Early Life

While a full biography of Zeno of Citium (ZEE-noh of SIHSH-ee-uhm) cannot be written from the anecdotes and sayings collected in late antiquity, principally available in the work of Diogenes Laertius, much can be learned from a critical reading of them. Diogenes quotes the honorific inscription that dates Zeno’s death as well as the statement of Zeno’s disciple Persaeus of Citium that the master lived to be seventy-two, which dates his birth.

Nevertheless, there is no information about his childhood; even the name of his mother no longer survives. Mnaseas, his father, has a name ambiguously meaningful both in Phoenician (equivalent to the Hebrew Manasseh, “one causing to forget”) and in Greek (“mindful,” a strong opposition). Mnaseas, contemporary with Citium’s last Phoenician king, under whom the town was besieged and burned by Ptolemy Soter of Egypt in 312 b.c.e., may have initiated the family’s break from Phoenician ways and turn to Greek and philosophical culture: The name he gave his son has no Semitic meaning but refers to the Greek god Zeus and was celebrated in a famous syncretic hymn by Zeno’s disciple Cleanthes.

In one story, Mnaseas brought many books by Socratic writers back from Athens for Zeno. In another story, Zeno himself, shipwrecked on a commercial trip to Athens, consoled himself in a bookstore with Xenophon’s Apomnēmoneumata (c. 381-355 b.c.e.; Memorabilia of Socrates) and rushed to follow the Cynic philosopher Crates of Thebes, when Crates was pointed out as a living Socratic teacher. Persaeus said that Zeno was twenty-two when he came to Athens; he never seems to have left. His arrival would have been in 311, the year after Citium fell to Ptolemy.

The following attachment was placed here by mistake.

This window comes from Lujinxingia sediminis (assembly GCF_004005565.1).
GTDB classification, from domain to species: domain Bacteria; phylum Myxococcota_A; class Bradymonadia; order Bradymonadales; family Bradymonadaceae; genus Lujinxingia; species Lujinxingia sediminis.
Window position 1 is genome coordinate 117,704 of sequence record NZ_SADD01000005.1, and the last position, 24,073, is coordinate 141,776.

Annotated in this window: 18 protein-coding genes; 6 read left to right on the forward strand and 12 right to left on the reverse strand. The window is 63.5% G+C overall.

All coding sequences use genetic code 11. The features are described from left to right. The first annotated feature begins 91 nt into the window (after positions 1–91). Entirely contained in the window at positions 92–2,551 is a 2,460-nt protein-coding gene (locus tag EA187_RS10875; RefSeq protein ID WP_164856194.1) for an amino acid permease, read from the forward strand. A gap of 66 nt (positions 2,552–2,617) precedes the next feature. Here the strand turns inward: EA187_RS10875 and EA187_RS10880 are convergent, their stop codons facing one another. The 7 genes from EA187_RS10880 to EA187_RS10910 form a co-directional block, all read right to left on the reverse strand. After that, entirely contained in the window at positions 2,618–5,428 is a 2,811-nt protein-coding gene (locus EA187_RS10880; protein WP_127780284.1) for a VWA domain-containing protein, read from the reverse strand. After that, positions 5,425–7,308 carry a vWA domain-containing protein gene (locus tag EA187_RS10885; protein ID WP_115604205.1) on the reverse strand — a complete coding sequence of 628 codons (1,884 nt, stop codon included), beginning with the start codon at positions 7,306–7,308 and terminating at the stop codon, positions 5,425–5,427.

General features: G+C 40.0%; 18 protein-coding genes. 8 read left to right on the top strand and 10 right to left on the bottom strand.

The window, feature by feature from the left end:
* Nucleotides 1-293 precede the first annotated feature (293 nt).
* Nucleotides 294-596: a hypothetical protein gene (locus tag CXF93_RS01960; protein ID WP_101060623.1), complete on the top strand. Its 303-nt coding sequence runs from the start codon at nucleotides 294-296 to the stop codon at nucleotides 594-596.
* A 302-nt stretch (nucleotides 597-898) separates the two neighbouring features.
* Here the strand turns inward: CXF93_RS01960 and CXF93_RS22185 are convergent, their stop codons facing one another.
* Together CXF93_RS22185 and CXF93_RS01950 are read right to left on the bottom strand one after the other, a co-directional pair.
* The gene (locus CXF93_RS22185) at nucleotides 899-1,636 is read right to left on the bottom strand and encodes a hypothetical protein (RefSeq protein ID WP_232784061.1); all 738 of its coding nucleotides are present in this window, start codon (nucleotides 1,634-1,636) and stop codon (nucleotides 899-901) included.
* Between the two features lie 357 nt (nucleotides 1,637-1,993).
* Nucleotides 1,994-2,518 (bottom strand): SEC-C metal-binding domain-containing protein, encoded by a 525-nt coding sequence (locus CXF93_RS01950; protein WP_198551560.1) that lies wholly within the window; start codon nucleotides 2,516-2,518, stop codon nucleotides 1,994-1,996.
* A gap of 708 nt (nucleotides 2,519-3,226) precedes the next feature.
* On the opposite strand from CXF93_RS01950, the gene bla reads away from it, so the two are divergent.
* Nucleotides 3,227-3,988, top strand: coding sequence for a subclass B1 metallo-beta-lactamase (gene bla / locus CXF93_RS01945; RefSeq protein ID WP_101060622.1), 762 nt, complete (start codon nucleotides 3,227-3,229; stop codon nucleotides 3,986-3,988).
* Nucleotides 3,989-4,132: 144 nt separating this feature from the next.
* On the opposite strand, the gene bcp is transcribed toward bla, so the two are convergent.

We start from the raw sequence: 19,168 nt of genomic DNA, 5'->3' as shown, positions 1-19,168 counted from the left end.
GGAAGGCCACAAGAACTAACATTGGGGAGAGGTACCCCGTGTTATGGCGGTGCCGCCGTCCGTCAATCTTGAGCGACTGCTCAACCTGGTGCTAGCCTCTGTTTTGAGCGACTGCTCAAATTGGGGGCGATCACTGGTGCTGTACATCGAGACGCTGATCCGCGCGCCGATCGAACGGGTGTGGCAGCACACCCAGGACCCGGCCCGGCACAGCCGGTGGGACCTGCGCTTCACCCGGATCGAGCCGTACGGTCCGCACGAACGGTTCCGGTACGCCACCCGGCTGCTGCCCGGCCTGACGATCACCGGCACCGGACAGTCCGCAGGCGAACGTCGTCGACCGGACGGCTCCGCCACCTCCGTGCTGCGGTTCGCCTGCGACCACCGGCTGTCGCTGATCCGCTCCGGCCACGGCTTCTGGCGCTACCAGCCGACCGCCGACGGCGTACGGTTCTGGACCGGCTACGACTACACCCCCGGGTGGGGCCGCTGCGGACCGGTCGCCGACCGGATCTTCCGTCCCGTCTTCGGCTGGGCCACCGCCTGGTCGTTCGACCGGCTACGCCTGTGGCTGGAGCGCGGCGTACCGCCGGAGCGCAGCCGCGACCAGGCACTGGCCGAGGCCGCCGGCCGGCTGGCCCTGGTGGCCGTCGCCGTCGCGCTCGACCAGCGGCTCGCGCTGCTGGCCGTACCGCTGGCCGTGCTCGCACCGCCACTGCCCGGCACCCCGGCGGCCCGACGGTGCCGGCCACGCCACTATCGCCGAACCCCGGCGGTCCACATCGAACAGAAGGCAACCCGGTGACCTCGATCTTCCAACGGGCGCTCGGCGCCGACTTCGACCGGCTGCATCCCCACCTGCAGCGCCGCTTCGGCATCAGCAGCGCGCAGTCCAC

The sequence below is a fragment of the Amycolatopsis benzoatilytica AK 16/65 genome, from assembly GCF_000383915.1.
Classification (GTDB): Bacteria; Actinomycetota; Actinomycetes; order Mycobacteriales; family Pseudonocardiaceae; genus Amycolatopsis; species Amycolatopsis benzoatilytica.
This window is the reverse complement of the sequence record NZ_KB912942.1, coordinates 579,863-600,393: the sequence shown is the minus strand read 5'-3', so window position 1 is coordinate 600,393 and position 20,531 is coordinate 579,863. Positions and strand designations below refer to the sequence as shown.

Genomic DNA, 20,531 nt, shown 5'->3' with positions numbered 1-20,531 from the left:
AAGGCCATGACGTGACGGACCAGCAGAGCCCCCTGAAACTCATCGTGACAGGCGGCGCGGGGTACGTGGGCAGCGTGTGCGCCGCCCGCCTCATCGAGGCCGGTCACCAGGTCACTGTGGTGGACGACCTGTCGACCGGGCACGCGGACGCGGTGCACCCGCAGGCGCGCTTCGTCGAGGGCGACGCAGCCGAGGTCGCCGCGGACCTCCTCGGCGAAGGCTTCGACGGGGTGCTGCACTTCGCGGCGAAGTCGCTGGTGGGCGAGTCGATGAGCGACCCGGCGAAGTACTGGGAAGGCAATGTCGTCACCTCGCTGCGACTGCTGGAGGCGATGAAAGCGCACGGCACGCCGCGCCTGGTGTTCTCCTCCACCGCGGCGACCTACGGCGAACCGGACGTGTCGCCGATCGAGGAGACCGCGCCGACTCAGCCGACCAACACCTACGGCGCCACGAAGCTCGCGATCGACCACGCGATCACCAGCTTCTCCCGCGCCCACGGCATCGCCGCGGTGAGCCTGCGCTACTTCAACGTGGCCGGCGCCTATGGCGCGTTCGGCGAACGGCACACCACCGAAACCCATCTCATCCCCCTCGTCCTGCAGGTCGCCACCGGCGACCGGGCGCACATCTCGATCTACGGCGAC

The failure of the records to mention close relationships with his parents or others may be significant: Stoicism was to teach, as Cynicism had, individual self-sufficiency and rational discipline of the emotions. Socrates exemplified this philosophy: Personally ugly but desirable, ethically committed but unwilling to be called a teacher or to write anything, sealing his commitment to philosophy with his death at the hands of democratic Athens, Socrates was publicized by his followers, including Plato and Xenophon, and became the personal inspiration of all the fourth century schools of philosophy. Plato’s Academy was almost a formal alternative to the city-state that had killed its greatest thinker, and Aristotle’s Lyceum was modeled on it. The Cynics, on the other hand, avoided institutional encumbrances, living and teaching in public to a scandalous degree: Their name means “doglike.” In a symbolic story, Zeno, soon after he became Crates’ follower, modestly covered his teacher and Crates’ student-bride Hipparchia with a cloak as they consummated their “dog-wedding” in public in the Stoa Poecile. Cynics, including the young Zeno, maintained the ill-dressed, voluntarily poor, and combatively questioning, even anti-intellectual stance they claimed to derive from Socrates’ teachings.